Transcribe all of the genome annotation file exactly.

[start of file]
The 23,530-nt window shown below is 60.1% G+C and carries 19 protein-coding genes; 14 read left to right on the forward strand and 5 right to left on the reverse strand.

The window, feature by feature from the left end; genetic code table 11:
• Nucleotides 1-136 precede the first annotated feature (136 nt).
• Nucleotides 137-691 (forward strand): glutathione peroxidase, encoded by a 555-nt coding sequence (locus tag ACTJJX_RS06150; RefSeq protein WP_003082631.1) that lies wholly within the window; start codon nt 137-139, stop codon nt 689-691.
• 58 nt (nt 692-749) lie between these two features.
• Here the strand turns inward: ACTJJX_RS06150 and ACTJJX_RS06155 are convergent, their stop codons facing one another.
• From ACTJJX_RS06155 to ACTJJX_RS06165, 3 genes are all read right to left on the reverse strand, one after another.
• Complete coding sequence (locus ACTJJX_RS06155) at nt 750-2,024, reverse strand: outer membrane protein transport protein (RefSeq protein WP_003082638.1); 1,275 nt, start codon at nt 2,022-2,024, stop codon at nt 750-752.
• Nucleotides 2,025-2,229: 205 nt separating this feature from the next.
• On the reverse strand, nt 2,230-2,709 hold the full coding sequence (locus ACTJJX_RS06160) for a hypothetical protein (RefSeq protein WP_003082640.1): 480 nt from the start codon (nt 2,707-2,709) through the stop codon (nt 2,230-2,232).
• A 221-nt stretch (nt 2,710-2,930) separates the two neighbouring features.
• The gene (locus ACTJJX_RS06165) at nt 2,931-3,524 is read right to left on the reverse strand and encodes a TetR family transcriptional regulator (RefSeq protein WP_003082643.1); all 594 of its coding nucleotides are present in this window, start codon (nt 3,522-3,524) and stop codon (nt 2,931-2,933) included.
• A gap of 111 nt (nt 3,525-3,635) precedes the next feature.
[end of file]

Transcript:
The 23,530-nt window shown below is 60.1% G+C and carries 19 protein-coding genes; 14 read left to right on the forward strand and 5 right to left on the reverse strand.

The window, feature by feature from the left end; genetic code table 11:
• Nucleotides 1-136 precede the first annotated feature (136 nt).
• Nucleotides 137-691 (forward strand): glutathione peroxidase, encoded by a 555-nt coding sequence (locus tag ACTJJX_RS06150; RefSeq protein WP_003082631.1) that lies wholly within the window; start codon nt 137-139, stop codon nt 689-691.
• 58 nt (nt 692-749) lie between these two features.
• Here the strand turns inward: ACTJJX_RS06150 and ACTJJX_RS06155 are convergent, their stop codons facing one another.
• From ACTJJX_RS06155 to ACTJJX_RS06165, 3 genes are all read right to left on the reverse strand, one after another.
• Complete coding sequence (locus ACTJJX_RS06155) at nt 750-2,024, reverse strand: outer membrane protein transport protein (RefSeq protein WP_003082638.1); 1,275 nt, start codon at nt 2,022-2,024, stop codon at nt 750-752.
• Nucleotides 2,025-2,229: 205 nt separating this feature from the next.
• On the reverse strand, nt 2,230-2,709 hold the full coding sequence (locus ACTJJX_RS06160) for a hypothetical protein (RefSeq protein WP_003082640.1): 480 nt from the start codon (nt 2,707-2,709) through the stop codon (nt 2,230-2,232).
• A 221-nt stretch (nt 2,710-2,930) separates the two neighbouring features.
• The gene (locus ACTJJX_RS06165) at nt 2,931-3,524 is read right to left on the reverse strand and encodes a TetR family transcriptional regulator (RefSeq protein WP_003082643.1); all 594 of its coding nucleotides are present in this window, start codon (nt 3,522-3,524) and stop codon (nt 2,931-2,933) included.
• A gap of 111 nt (nt 3,525-3,635) precedes the next feature.